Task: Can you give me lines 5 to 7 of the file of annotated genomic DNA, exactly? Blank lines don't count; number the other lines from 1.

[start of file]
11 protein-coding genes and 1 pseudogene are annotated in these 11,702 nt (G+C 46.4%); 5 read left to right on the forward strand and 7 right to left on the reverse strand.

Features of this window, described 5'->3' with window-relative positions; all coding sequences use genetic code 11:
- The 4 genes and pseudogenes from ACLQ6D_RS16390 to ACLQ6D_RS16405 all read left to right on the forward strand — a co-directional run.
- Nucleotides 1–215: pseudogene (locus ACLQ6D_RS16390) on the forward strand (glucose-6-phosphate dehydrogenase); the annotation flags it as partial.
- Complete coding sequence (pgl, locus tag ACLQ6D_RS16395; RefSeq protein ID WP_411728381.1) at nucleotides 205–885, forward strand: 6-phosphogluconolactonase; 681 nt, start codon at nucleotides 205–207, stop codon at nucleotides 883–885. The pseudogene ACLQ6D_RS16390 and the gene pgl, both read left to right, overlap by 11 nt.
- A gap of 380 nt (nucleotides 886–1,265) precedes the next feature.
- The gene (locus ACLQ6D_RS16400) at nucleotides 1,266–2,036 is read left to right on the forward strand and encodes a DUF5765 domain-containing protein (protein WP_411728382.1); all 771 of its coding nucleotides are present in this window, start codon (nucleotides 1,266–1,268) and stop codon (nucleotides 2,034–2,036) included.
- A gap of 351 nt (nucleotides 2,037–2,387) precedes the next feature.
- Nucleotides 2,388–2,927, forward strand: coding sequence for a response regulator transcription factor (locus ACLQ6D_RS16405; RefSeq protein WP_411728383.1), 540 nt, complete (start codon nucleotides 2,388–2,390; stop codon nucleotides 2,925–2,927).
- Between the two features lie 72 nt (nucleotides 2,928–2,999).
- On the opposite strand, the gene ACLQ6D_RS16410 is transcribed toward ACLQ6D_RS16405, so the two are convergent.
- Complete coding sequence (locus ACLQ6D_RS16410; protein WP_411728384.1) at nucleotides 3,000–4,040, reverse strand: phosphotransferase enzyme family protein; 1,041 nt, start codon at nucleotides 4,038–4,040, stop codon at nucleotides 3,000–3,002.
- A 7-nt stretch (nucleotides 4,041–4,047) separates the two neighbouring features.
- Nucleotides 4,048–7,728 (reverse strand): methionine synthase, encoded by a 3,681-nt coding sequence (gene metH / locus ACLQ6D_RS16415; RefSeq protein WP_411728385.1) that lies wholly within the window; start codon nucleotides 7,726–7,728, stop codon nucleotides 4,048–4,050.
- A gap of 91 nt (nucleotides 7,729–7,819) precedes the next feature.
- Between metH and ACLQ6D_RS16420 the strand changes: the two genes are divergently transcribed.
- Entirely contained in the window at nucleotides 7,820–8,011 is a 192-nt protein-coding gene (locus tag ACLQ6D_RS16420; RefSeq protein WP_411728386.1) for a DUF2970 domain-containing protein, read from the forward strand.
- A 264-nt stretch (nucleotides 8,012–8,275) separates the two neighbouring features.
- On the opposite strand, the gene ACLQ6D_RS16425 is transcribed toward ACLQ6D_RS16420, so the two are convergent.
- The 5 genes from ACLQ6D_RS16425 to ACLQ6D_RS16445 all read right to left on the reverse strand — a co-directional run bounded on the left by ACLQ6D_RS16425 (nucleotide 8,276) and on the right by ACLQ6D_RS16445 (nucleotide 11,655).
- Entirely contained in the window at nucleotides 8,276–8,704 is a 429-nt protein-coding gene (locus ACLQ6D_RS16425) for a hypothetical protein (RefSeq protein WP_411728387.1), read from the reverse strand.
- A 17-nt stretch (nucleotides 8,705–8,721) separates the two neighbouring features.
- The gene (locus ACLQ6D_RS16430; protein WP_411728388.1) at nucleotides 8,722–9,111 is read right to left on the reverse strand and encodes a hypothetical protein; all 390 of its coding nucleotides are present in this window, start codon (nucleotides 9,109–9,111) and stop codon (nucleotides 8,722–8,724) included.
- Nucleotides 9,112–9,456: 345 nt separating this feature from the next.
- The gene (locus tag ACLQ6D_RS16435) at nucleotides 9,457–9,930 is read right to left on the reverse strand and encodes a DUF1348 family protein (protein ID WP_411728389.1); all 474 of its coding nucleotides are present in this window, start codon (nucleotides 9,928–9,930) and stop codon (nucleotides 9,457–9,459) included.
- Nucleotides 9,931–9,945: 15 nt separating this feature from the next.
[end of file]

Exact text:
- Complete coding sequence (pgl, locus tag ACLQ6D_RS16395; RefSeq protein ID WP_411728381.1) at nucleotides 205–885, forward strand: 6-phosphogluconolactonase; 681 nt, start codon at nucleotides 205–207, stop codon at nucleotides 883–885. The pseudogene ACLQ6D_RS16390 and the gene pgl, both read left to right, overlap by 11 nt.
- A gap of 380 nt (nucleotides 886–1,265) precedes the next feature.
- The gene (locus ACLQ6D_RS16400) at nucleotides 1,266–2,036 is read left to right on the forward strand and encodes a DUF5765 domain-containing protein (protein WP_411728382.1); all 771 of its coding nucleotides are present in this window, start codon (nucleotides 1,266–1,268) and stop codon (nucleotides 2,034–2,036) included.